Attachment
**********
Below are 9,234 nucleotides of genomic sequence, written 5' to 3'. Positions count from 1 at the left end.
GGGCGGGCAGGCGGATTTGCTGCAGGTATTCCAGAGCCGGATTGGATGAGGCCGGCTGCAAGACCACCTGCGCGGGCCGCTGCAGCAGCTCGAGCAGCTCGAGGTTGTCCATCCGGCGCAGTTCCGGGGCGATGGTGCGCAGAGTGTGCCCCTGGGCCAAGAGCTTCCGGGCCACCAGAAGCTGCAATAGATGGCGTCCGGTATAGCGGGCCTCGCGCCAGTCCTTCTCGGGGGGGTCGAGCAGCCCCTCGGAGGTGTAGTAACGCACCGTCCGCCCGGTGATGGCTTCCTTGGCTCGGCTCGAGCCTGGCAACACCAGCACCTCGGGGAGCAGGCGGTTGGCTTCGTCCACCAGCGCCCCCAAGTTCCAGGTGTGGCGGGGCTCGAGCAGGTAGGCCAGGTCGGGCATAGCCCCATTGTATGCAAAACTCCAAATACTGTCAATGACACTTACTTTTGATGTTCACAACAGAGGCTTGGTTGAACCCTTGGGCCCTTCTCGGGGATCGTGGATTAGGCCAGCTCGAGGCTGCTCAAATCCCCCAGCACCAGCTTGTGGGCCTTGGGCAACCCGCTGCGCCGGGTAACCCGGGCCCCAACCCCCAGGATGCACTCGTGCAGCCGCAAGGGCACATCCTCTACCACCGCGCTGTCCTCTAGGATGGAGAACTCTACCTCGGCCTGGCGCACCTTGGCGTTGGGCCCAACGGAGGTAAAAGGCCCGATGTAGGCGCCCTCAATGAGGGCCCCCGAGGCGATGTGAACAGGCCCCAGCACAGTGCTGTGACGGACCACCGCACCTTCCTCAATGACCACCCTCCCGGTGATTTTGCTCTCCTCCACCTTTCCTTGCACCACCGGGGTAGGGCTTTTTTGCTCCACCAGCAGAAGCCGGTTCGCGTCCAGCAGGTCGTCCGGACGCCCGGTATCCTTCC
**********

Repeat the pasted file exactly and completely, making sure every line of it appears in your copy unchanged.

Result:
Below are 9,234 nucleotides of genomic sequence, written 5' to 3'. Positions count from 1 at the left end.
GGGCGGGCAGGCGGATTTGCTGCAGGTATTCCAGAGCCGGATTGGATGAGGCCGGCTGCAAGACCACCTGCGCGGGCCGCTGCAGCAGCTCGAGCAGCTCGAGGTTGTCCATCCGGCGCAGTTCCGGGGCGATGGTGCGCAGAGTGTGCCCCTGGGCCAAGAGCTTCCGGGCCACCAGAAGCTGCAATAGATGGCGTCCGGTATAGCGGGCCTCGCGCCAGTCCTTCTCGGGGGGGTCGAGCAGCCCCTCGGAGGTGTAGTAACGCACCGTCCGCCCGGTGATGGCTTCCTTGGCTCGGCTCGAGCCTGGCAACACCAGCACCTCGGGGAGCAGGCGGTTGGCTTCGTCCACCAGCGCCCCCAAGTTCCAGGTGTGGCGGGGCTCGAGCAGGTAGGCCAGGTCGGGCATAGCCCCATTGTATGCAAAACTCCAAATACTGTCAATGACACTTACTTTTGATGTTCACAACAGAGGCTTGGTTGAACCCTTGGGCCCTTCTCGGGGATCGTGGATTAGGCCAGCTCGAGGCTGCTCAAATCCCCCAGCACCAGCTTGTGGGCCTTGGGCAACCCGCTGCGCCGGGTAACCCGGGCCCCAACCCCCAGGATGCACTCGTGCAGCCGCAAGGGCACATCCTCTACCACCGCGCTGTCCTCTAGGATGGAGAACTCTACCTCGGCCTGGCGCACCTTGGCGTTGGGCCCAACGGAGGTAAAAGGCCCGATGTAGGCGCCCTCAATGAGGGCCCCCGAGGCGATGTGAACAGGCCCCAGCACAGTGCTGTGACGGACCACCGCACCTTCCTCAATGACCACCCTCCCGGTGATTTTGCTCTCCTCCACCTTTCCTTGCACCACCGGGGTAGGGCTTTTTTGCTCCACCAGCAGAAGCCGGTTCGCGTCCAGCAGGTCGTCCGGACGCCCGGTATCCTTCC